Podcast: When digital nomads come to town: governments want their cash but locals are being left behind

Digital nomads who work as they travel are often attracted by a life of freedom far removed from the daily office grind. Many head to cities that have become known hotspots for remote workers. In this episode of The Conversation Weekly, we find out what impact digital nomads have on these cities and the people who live there, and how governments are responding to the phenomenon.

The La Roma and La Condesa districts of Mexico City have become some of the Mexican capital’s favourite destinations for visitors in recent years. There are long boulevards and the streets are lined with leafy trees and dotted with picturesque parks and fountains. Wander into the right coffee shops and here you’ll find some of the city’s digital nomads, logging on to remote jobs elsewhere.

Speaking to The Conversation Weekly, Erica from Finland tells us she was already working remotely before the pandemic. “Mexico is cheaper, it’s great weather,” she says. “So I figured I might as well move here.”

“The pandemic and the normalisation of remote work has certainly given the digital nomad lifestyle some legitimacy,” says Dave Cook, an anthropologist at University College London in the UK. He’s been chronicling digital nomads and their motivations for the past seven years, interviewing people about their motivations.

The pandemic also made governments take notice of digital nomads as an economic benefit to cash-strapped economies, says Fabiola Mancinelli, an anthropologist at the University of Barcelona in Spain who also studies digital nomads. “That’s why many countries started to create special visa programmes to attract this niche of travellers,” she explains. Countries don’t expect digital nomads to participate in local life, says Mancinelli, but rather to consume locally using the higher purchasing power they get from earning in stronger currencies.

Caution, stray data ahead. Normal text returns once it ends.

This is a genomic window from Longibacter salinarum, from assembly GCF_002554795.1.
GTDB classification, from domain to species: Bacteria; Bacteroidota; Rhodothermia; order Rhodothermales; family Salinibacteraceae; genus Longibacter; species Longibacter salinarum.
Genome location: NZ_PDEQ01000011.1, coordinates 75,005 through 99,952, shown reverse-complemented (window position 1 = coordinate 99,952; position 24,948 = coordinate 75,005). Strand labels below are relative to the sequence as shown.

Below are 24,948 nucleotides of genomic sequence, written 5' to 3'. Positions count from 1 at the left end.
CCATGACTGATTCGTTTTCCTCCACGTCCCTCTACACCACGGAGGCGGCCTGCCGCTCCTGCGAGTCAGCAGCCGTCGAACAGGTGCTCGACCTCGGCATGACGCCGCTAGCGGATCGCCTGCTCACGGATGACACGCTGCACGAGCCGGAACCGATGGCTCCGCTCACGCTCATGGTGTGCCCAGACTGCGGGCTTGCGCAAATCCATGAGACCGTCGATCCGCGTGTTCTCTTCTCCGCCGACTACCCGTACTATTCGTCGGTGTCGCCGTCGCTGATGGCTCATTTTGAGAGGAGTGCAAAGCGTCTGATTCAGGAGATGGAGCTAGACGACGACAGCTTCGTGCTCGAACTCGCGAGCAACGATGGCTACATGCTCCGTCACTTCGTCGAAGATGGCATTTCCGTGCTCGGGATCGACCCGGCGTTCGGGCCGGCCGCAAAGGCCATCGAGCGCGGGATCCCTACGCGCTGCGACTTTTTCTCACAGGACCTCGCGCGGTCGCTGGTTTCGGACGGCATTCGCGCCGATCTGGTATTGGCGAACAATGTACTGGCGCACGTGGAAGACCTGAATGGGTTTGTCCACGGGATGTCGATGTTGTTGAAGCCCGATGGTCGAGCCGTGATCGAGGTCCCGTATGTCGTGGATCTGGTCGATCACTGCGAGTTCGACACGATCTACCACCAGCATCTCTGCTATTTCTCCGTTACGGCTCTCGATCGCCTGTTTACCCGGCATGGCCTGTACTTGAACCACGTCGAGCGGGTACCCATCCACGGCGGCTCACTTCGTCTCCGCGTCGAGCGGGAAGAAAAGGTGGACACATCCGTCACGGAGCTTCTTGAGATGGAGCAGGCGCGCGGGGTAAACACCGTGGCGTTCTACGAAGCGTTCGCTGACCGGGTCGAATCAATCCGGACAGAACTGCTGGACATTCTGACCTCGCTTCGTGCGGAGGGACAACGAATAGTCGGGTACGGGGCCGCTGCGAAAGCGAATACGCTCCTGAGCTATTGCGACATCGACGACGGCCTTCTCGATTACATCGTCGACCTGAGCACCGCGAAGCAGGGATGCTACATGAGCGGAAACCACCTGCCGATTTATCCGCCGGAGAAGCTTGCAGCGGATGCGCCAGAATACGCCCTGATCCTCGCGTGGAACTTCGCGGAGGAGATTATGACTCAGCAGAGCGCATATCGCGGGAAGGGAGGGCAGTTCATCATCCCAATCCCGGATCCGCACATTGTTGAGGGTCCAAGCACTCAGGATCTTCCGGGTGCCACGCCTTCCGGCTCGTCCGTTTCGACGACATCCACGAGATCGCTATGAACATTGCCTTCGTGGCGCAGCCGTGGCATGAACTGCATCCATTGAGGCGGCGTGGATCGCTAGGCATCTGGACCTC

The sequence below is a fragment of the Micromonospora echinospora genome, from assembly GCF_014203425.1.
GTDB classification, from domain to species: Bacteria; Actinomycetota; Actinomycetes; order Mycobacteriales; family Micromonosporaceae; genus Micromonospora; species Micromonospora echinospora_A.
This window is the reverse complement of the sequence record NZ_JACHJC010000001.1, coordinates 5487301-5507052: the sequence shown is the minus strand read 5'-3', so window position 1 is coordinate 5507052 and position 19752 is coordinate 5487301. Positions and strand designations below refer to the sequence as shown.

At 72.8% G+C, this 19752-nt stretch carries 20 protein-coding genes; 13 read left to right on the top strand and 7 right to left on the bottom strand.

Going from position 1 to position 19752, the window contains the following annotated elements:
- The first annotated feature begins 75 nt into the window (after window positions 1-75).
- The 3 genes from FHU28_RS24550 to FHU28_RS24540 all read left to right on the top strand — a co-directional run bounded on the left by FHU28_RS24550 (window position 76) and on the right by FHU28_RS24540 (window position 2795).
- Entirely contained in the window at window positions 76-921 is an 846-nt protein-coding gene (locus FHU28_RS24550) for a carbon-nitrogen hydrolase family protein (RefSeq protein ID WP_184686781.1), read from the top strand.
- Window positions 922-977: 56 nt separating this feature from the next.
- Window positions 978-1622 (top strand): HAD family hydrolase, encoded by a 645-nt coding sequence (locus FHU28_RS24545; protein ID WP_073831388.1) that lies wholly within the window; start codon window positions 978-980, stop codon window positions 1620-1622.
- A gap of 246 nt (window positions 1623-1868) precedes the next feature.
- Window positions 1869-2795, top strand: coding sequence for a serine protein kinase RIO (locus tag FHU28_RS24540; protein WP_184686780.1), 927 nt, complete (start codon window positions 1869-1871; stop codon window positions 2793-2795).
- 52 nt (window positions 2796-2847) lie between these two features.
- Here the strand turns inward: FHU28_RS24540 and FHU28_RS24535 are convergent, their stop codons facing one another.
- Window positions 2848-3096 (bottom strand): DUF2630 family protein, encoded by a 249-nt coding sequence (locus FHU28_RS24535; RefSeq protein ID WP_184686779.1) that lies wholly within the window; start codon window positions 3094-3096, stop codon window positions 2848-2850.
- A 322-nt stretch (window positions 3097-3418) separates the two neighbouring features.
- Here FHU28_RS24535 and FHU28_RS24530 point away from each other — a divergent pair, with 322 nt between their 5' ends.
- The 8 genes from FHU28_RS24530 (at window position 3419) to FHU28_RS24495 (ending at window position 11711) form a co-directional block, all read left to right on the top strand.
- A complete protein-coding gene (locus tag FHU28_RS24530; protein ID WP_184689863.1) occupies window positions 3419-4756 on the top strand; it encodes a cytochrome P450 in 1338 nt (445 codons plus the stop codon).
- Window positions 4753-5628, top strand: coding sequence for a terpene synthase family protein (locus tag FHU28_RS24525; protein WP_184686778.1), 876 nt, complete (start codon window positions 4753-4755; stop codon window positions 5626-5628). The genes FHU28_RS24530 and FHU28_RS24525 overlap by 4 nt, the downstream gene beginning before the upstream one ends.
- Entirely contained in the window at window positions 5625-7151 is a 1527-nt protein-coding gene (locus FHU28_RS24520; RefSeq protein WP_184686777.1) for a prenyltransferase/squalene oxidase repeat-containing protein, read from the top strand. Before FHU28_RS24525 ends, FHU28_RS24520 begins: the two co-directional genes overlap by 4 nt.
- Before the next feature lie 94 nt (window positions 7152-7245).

In Mexico City, however, the arrival of digital nomads is angering some local residents who are worried about changes to their neighbourhoods and rising rents. Adrián Hernández Cordero, a sociologist at Metropolitan Autonomous University who studies gentrification, distinguishes between tourists and digital nomads. “They seem to me to be in an intermediate position because they don’t come just for a week – they stay for a few months,” he says.

In Mexico City, Cordero says digital nomads are drawn to areas such as La Roma and La Condesa where it’s easy to get around on foot or by public transport, and where there is a proliferation of restaurants and bars. He says that while these areas were already fairly well-off, the middle classes who live there are witnessing a form of “super-gentrification”.

Listen to the full episode to find out more about the different strategies countries are using to attract digital nomads, and what this means for local residents.

This episode was produced by Mend Mariwany, with sound design by Eloise Stevens. Voiceover by Alberto Rodríguez Alvarado. The executive producer was Gemma Ware. Our theme music is by Neeta Sarl. Read a transcript of this episode.

You can find us on Twitter @TC_Audio, on Instagram at theconversationdotcom or via email. You can also sign up to The Conversation’s free daily email here.

Listen to The Conversation Weekly via any of the apps listed above, download it directly via our RSS feed, or find out how else to listen here.

Adrián Hernández Cordero is part of the National System of Researchers of the National Council for Science and Technology of the Government of Mexico. Dave Cook and Fabiola Mancinelli do not work for, consult, own shares in or receive funding from any company or organisation that would benefit from this article, and have disclosed no relevant affiliations beyond their academic appointment.The Conversation

Gemma Ware, Editor and Co-Host, The Conversation Weekly Podcast, The Conversation and Mend Mariwany, Producer, The Conversation Weekly Podcast, The Conversation

This article is republished from The Conversation under a Creative Commons license. Read the original article.

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